Across the country, businesses must prioritize risk management and safe behavior. In few industries is this more important than in construction, where workers are in potentially dangerous situations on a daily basis - unless they take part in effective risk mitigation strategies.
Recently, the U.S. Occupational Safety and Health Administration highlighted the hazards associated with one specific facet of the construction industry: demolitions. Tearing down old buildings is a vital part of this sector, but it can also be one of the more dangerous. Therefore, employers should make sure their workers understand these threats and are prepared to handle all problems that could arise at this time.
In fact, OSHA has released a new online resource to help with this important goal. The demolition website covers the many hazards present during a demolition, as well as possible safety measures that could help keep workers out of harm's way. This revamped focus is in part related to several recent accidents, including one in late June where a New Jersey-based construction worker was killed during a demolition.
"Demolition workers face many hazards and their lives should not be sacrificed because of deliberate neglect of demolition fundamentals," said assistant secretary of labor for OSHA Dr. David Michaels. "Employers must ensure that all workers involved in a demolition project are fully aware of hazards and safety precautions before work begins and as it progresses."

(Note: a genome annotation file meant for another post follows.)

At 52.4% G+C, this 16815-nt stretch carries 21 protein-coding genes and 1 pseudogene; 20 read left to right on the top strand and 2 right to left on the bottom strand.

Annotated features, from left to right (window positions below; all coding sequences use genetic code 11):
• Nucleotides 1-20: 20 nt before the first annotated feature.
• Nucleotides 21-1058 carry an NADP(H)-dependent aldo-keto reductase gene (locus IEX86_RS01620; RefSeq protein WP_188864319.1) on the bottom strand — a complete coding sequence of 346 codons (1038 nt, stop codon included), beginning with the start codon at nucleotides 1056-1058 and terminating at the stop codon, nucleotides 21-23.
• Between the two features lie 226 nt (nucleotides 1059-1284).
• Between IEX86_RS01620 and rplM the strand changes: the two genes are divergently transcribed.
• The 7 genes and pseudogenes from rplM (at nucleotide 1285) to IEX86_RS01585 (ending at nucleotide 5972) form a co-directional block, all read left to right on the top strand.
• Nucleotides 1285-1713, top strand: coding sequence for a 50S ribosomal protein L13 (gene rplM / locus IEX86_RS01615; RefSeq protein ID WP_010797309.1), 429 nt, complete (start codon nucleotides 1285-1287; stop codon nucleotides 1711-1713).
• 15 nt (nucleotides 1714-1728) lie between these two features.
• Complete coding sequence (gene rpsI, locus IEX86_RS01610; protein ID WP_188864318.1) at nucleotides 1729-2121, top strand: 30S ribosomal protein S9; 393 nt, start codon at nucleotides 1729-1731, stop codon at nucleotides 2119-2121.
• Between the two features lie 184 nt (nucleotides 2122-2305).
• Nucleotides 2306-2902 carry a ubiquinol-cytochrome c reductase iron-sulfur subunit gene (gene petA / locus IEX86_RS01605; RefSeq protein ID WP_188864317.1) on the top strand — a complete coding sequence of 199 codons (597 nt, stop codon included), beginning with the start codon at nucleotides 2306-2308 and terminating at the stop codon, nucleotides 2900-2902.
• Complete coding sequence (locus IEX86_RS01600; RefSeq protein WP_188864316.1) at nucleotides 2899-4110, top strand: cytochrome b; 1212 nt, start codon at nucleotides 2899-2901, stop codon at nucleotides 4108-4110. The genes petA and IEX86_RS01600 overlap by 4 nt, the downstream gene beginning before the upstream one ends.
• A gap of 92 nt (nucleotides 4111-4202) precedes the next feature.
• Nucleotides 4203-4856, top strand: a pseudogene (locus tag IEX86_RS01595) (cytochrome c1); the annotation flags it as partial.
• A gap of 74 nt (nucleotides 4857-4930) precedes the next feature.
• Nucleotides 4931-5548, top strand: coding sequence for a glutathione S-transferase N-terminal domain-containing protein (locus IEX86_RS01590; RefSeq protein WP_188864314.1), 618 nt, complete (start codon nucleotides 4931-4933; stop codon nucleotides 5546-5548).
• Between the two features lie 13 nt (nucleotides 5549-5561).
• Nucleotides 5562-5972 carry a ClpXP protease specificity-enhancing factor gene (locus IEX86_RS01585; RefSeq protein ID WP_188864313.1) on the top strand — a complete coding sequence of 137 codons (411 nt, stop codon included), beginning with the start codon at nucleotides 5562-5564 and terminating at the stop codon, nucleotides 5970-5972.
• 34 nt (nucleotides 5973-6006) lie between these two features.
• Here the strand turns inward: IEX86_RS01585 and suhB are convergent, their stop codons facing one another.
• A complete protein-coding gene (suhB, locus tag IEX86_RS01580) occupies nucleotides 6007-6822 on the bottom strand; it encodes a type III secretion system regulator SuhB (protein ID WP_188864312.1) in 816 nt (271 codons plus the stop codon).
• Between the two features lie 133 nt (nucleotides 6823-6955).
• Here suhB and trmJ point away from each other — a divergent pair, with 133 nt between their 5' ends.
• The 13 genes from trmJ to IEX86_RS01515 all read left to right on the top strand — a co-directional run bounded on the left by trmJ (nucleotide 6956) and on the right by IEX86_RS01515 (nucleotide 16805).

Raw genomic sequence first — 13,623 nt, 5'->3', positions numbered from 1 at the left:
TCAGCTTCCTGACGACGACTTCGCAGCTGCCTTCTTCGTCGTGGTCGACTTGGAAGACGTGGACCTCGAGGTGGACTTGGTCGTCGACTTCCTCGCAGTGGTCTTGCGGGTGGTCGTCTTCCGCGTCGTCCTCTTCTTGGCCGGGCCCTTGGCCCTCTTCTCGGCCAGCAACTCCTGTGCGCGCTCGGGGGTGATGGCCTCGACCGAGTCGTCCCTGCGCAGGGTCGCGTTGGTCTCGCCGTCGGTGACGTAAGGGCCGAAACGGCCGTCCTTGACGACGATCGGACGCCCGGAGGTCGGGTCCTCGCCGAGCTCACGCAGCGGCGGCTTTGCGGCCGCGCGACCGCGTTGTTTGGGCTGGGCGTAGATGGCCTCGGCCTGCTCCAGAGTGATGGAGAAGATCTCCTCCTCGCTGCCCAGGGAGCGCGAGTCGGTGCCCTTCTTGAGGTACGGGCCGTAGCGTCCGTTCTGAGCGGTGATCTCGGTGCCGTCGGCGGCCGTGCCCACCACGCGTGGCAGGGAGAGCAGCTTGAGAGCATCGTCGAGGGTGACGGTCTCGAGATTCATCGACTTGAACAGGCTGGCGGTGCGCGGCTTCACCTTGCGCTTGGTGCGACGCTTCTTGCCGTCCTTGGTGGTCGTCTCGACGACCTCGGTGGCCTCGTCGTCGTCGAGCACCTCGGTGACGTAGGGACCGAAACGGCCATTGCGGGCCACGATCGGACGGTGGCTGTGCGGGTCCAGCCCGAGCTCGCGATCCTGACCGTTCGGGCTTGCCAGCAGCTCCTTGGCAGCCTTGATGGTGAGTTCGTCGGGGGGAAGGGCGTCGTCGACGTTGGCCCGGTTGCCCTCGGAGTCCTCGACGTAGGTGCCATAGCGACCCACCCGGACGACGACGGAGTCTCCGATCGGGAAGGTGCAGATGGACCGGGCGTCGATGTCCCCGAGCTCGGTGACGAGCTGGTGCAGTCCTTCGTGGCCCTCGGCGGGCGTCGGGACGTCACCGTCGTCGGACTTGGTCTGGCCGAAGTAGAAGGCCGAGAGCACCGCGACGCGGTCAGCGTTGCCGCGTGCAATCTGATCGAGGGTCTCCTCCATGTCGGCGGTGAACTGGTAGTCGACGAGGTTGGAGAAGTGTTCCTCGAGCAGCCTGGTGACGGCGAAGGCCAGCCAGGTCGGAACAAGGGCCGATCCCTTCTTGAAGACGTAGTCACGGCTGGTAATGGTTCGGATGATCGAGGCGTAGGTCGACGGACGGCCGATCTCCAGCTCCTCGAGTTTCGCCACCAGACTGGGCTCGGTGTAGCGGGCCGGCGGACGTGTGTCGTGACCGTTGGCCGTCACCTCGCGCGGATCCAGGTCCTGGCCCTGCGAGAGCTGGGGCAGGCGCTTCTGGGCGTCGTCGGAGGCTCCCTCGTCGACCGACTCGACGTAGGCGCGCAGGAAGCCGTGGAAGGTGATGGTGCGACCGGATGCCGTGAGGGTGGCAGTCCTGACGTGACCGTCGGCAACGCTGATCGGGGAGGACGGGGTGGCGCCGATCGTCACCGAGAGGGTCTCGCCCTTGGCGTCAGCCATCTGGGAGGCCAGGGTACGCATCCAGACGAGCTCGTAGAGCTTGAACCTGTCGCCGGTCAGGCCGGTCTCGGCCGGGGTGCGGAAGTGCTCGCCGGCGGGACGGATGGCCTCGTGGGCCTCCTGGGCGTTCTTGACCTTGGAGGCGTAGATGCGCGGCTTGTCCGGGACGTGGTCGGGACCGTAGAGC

Identify risks to improve safety
When preparing for a demolition, the construction company should first ensure that everything is in order to best protect the safety of those involved. According to OSHA, this can be achieved by identifying the risks.
For example, the first step is to perform a survey of the structure. This can assess the current quality and safety of the building, including potential areas where a collapse may take place before it is desired. This broad approach allows the company to gain insight into the structure and evaluate the main risks of the job. All workers should also have access to emergency contact information, including police, ambulance and fire.
Above all else, the proper medical services should be available on site, OSHA explained. In some cases, emergency care is needed right away, as it may take some time to reach the nearest hospital. No matter what, the construction firm should be prepared for the worst so that if anything happens, there is the best chance for a successful outcome.